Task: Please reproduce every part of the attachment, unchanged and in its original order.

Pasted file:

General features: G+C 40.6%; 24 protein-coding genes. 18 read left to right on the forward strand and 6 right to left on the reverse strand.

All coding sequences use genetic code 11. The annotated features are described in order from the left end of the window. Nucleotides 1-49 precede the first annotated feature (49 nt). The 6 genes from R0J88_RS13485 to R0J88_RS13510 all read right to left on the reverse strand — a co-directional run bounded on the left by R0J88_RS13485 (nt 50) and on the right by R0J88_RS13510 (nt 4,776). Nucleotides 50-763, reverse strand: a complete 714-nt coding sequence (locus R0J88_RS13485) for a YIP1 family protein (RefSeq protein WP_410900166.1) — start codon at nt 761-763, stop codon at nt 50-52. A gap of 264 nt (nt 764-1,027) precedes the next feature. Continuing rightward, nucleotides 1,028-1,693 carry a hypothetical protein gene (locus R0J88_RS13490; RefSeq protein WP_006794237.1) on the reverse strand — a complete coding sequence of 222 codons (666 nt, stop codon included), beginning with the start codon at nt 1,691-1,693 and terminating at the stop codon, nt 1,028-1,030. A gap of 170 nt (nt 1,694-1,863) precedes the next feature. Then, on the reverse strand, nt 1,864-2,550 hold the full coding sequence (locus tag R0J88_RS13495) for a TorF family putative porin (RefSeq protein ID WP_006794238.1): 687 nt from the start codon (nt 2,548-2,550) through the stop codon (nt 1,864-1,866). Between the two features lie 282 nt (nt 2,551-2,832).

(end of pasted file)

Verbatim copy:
General features: G+C 40.6%; 24 protein-coding genes. 18 read left to right on the forward strand and 6 right to left on the reverse strand.

All coding sequences use genetic code 11. The annotated features are described in order from the left end of the window. Nucleotides 1-49 precede the first annotated feature (49 nt). The 6 genes from R0J88_RS13485 to R0J88_RS13510 all read right to left on the reverse strand — a co-directional run bounded on the left by R0J88_RS13485 (nt 50) and on the right by R0J88_RS13510 (nt 4,776). Nucleotides 50-763, reverse strand: a complete 714-nt coding sequence (locus R0J88_RS13485) for a YIP1 family protein (RefSeq protein WP_410900166.1) — start codon at nt 761-763, stop codon at nt 50-52. A gap of 264 nt (nt 764-1,027) precedes the next feature. Continuing rightward, nucleotides 1,028-1,693 carry a hypothetical protein gene (locus R0J88_RS13490; RefSeq protein WP_006794237.1) on the reverse strand — a complete coding sequence of 222 codons (666 nt, stop codon included), beginning with the start codon at nt 1,691-1,693 and terminating at the stop codon, nt 1,028-1,030. A gap of 170 nt (nt 1,694-1,863) precedes the next feature. Then, on the reverse strand, nt 1,864-2,550 hold the full coding sequence (locus tag R0J88_RS13495) for a TorF family putative porin (RefSeq protein ID WP_006794238.1): 687 nt from the start codon (nt 2,548-2,550) through the stop codon (nt 1,864-1,866). Between the two features lie 282 nt (nt 2,551-2,832).